Shortly after taking power, and even though he had been hailed by cheering crowds especially in Buganda, Amin set about dismantling and incinerating the long established social, political and economic structures he did not trust. These, structures that were founded in pre-colonial and colonial systems, did not serve his purpose. In a paranoid manner, maybe due to a lack of education or some childhood psychological trauma, Amin immediately instituted pervasive violence and brutality as his means to govern and control Uganda.


He formed 'killer squads' to hunt down and kill Obote's supporters as well as much of Uganda’s intelligentsia and social elite, who he suspected of treachery, rightly or wrongly. Military leaders who had not supported the coup were executed. Mistrusted ethnic communities were cleansed.


Those lucky to survive the purge fled with their families to neighbouring Kenya and Tanzania or further afield. By 1972, under the guise of empowering Ugandans, Amin declared an ‘Economic War’. He expelled the commercial bourgeoisie- the Asians, who controlled the economic power in Uganda. Next, for multi-layered reasons that we may never fully comprehend, Amin turned against his sponsors- the British and Israelis, and they too left Uganda in droves and by the mid-70s, only the ‘foolish’ ones remained in Uganda.

The sudden departure of all these groups of people created a political, economic and social gap. The abrupt departure of this elite class created by traditional culture and colonization with a certain set of moral values, social norms and etiquette predicated on education and station at birth left a vacuum, and as the old adage says, ‘power hates a vacuum’.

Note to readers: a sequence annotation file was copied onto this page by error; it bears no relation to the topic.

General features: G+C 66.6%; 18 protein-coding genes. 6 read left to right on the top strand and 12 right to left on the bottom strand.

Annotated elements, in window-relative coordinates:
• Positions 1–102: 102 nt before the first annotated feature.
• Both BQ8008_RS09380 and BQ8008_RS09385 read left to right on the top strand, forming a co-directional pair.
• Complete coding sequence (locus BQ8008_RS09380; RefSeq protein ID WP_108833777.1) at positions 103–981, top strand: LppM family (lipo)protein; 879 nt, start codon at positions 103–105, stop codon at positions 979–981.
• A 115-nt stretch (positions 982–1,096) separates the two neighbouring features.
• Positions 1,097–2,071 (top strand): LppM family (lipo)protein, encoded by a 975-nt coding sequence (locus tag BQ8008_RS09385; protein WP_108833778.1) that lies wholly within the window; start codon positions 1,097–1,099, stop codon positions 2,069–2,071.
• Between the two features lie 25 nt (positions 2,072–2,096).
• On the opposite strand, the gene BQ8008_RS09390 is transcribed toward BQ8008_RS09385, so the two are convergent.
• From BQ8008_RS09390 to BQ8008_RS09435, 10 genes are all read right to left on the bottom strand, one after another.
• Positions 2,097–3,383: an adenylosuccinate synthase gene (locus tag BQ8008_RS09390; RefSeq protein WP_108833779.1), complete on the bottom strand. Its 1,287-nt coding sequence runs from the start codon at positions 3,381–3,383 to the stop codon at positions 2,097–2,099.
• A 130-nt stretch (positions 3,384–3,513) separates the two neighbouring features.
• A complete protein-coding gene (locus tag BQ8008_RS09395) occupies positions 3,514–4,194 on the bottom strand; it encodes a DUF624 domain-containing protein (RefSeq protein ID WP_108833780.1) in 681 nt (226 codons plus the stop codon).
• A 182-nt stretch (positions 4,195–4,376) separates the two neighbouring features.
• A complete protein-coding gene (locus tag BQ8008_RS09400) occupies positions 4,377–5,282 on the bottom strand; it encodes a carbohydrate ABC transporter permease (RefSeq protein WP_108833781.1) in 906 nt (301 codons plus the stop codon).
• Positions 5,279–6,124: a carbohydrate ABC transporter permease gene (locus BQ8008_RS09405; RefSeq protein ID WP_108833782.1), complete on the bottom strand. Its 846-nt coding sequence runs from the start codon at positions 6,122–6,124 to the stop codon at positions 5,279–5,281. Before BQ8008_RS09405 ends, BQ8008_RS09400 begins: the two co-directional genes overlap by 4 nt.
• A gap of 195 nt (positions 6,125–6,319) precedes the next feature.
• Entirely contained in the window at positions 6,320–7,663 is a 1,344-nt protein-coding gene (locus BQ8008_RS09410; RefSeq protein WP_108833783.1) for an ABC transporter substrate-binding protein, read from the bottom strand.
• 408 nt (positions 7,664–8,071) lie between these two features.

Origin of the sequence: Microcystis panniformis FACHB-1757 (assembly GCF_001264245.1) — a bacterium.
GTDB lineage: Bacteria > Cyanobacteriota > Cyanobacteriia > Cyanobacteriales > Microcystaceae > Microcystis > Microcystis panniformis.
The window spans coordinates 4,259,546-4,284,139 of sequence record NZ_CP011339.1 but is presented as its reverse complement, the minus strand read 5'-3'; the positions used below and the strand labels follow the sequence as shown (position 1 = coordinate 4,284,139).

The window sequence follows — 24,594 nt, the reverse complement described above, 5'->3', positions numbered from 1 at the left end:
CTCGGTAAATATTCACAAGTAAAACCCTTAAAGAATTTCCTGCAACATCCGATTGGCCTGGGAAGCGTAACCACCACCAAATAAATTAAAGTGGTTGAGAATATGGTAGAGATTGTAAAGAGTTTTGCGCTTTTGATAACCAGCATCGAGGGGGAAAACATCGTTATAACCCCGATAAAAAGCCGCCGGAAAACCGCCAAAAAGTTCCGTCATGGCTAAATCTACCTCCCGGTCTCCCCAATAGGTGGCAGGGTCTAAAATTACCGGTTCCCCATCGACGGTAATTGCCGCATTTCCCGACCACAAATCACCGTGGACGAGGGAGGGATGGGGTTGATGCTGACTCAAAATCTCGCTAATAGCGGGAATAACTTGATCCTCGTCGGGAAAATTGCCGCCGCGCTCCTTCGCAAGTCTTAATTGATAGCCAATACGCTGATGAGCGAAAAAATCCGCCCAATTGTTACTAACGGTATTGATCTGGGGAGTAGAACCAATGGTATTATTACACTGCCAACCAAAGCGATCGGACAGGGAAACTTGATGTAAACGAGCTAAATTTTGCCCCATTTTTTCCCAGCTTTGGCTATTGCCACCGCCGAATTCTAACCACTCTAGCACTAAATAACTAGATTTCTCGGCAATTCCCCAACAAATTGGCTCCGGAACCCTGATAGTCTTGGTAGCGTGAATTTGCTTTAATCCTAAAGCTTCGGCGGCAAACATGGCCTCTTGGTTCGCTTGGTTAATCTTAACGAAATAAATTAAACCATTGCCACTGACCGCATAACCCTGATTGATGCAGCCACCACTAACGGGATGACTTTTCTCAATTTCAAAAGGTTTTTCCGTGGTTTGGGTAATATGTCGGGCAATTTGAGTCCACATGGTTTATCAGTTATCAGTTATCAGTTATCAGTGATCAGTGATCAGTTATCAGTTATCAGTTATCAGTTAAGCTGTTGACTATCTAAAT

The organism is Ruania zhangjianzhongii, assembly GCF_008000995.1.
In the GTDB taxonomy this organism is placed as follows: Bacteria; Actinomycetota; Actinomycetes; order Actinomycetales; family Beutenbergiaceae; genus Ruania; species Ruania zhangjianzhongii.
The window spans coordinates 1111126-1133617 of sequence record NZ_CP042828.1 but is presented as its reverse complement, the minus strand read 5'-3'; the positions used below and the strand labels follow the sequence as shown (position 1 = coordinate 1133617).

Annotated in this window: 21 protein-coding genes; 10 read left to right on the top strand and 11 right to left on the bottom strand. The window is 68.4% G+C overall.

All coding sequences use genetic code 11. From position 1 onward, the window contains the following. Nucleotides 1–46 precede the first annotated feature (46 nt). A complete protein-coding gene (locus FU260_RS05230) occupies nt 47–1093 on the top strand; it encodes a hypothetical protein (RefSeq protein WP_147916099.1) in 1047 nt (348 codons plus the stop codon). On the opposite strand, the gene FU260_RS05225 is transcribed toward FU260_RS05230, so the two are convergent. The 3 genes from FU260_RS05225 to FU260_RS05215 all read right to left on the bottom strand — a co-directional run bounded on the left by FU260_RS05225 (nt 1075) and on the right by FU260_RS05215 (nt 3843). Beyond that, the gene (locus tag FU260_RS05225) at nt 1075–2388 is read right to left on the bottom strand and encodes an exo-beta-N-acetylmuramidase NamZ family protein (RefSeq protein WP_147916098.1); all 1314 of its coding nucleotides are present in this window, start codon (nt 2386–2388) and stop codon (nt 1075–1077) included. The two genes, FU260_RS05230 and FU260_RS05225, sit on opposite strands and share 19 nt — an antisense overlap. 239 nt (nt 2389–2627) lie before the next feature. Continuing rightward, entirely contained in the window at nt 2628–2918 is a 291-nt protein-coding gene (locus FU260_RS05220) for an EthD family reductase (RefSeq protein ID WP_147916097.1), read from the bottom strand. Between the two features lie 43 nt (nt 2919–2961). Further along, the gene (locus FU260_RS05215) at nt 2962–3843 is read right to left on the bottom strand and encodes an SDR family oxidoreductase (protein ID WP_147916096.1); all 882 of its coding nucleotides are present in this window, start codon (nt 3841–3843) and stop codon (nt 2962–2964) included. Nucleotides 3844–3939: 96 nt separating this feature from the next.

I am not a sociologist, but I consider this true to all vacuums. As a result, various constructs and people with a different set of values and ethos, started to fill these vacuums. It is ‘these’ others’, which are often in question and judgement. Inadvertently, through the activities that drastically challenged and changed the long entrenched political, economic, social and cultural affairs, Amin had directed Uganda in the direction of the year zero- to the foundation of a new philosophy and attitude, and new alignments in Uganda’s social structure.


To fully appreciate the impact of this change on Uganda, a bit of history of the creation of the Ugandan elite class is necessary.

In pre-colonial Uganda, the social practice of main tribes that came to comprise Uganda was mostly inclusive and tended to integrate migrants into its fold, without extreme otherness or prejudice, especially where linguistic similarities existed. In this setup, the ruling class and their descendants guided the political and economic agenda.


As a result, they determined the social hierarchy through the establishment of largely unchallenged cultural institutions. However, colonialism changed this balance with the introduction of an organized migration of groups from outside Uganda e.g. the Nubians from Sudan and the Indians from Asia.


To govern and control the Ugandans, colonialism imposed laws and regulations that were discriminatory and divisive in nature between the colonialists, the migrants and the natives. Colonialism ascribed certain job skills to the different tribes, e.g. the Northerners of Uganda were assigned the uniformed services, based largely on their physical attributes. The Southerners of Uganda were sent to missionary schools and they became the lower civil servants in the colonial government.